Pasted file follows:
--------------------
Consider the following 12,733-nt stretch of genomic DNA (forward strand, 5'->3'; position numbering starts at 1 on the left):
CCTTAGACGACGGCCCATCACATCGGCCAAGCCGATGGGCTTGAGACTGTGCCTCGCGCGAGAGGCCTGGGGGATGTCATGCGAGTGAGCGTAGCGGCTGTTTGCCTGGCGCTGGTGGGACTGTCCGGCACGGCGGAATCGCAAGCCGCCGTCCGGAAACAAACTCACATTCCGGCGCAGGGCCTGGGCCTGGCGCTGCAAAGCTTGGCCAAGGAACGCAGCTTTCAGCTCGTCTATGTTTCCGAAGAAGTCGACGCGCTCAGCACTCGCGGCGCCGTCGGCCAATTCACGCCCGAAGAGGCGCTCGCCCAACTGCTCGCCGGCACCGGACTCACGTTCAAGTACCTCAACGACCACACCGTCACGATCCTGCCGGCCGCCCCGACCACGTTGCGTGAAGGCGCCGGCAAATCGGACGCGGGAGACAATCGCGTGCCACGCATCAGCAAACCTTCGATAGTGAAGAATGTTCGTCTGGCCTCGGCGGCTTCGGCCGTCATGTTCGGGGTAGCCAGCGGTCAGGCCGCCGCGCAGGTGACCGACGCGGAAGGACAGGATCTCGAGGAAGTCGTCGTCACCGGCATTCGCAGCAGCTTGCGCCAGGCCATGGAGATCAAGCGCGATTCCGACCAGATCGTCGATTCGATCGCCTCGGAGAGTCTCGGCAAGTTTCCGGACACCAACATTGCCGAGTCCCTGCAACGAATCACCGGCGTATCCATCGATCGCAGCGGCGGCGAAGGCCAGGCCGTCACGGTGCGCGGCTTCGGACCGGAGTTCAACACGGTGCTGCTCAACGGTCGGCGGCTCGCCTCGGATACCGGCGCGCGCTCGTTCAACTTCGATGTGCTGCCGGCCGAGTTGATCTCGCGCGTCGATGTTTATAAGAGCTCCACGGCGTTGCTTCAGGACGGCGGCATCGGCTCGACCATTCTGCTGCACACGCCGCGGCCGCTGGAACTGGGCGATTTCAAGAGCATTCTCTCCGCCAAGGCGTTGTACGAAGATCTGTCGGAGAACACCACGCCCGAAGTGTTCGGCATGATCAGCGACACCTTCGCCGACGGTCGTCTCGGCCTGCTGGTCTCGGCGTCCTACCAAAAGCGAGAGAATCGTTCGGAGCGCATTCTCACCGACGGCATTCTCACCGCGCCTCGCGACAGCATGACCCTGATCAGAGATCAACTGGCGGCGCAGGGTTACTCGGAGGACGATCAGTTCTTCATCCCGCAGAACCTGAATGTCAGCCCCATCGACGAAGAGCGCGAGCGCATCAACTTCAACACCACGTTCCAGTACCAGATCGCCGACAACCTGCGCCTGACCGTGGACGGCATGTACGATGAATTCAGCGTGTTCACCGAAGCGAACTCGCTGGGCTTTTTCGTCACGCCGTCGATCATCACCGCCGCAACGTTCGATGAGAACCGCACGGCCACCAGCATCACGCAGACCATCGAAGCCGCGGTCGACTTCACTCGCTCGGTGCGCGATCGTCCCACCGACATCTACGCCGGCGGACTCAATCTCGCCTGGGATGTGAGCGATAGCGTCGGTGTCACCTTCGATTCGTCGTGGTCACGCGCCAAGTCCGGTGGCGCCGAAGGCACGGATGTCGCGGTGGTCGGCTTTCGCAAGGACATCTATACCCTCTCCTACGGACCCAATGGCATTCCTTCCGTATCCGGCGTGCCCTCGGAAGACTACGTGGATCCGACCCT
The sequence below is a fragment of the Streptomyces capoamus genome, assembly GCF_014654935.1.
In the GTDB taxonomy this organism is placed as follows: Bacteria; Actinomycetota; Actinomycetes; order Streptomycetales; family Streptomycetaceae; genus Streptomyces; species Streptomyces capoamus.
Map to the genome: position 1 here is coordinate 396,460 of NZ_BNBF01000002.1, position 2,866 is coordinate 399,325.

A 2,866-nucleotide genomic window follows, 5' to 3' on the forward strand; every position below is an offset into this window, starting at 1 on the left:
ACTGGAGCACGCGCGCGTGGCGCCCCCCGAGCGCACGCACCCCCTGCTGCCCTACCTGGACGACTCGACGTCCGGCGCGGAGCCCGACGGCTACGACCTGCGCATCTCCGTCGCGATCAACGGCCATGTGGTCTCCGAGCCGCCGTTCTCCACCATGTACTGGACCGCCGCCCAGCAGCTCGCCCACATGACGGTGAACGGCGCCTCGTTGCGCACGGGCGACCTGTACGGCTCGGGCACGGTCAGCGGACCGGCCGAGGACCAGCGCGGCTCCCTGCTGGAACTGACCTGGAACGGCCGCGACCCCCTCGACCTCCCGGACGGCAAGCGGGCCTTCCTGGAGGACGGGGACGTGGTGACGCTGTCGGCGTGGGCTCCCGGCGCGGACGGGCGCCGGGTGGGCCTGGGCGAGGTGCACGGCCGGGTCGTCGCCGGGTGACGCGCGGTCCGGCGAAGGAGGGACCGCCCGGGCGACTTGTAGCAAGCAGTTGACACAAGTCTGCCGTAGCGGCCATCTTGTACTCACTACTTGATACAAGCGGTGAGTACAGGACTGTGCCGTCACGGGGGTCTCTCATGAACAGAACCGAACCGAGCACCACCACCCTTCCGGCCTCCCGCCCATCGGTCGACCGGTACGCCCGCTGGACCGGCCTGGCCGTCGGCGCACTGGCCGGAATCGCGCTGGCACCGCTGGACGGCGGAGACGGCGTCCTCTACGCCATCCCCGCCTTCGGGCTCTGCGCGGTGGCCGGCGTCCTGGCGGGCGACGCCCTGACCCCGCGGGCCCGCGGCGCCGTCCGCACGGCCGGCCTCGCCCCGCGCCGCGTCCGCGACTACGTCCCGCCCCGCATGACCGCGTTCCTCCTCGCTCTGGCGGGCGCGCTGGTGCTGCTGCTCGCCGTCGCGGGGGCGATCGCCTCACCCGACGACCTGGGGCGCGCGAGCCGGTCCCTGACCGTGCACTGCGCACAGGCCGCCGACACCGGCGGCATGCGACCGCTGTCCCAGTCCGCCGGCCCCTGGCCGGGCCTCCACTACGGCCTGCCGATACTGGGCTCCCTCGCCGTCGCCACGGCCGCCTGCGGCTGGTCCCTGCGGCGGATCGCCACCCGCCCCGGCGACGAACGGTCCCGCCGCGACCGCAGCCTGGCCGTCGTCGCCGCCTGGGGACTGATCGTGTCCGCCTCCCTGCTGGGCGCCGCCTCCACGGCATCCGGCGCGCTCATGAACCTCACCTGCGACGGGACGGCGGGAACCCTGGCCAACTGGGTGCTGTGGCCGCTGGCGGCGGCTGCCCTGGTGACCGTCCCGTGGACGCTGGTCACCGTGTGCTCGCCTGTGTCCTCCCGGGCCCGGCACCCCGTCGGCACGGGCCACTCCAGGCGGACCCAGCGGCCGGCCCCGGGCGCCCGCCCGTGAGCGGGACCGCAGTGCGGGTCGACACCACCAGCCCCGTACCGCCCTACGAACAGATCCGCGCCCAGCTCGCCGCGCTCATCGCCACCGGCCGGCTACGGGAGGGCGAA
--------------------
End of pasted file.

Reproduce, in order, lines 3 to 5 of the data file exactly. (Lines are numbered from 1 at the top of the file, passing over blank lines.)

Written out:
The sequence below is a fragment of the Streptomyces capoamus genome, assembly GCF_014654935.1.
In the GTDB taxonomy this organism is placed as follows: Bacteria; Actinomycetota; Actinomycetes; order Streptomycetales; family Streptomycetaceae; genus Streptomyces; species Streptomyces capoamus.
Map to the genome: position 1 here is coordinate 396,460 of NZ_BNBF01000002.1, position 2,866 is coordinate 399,325.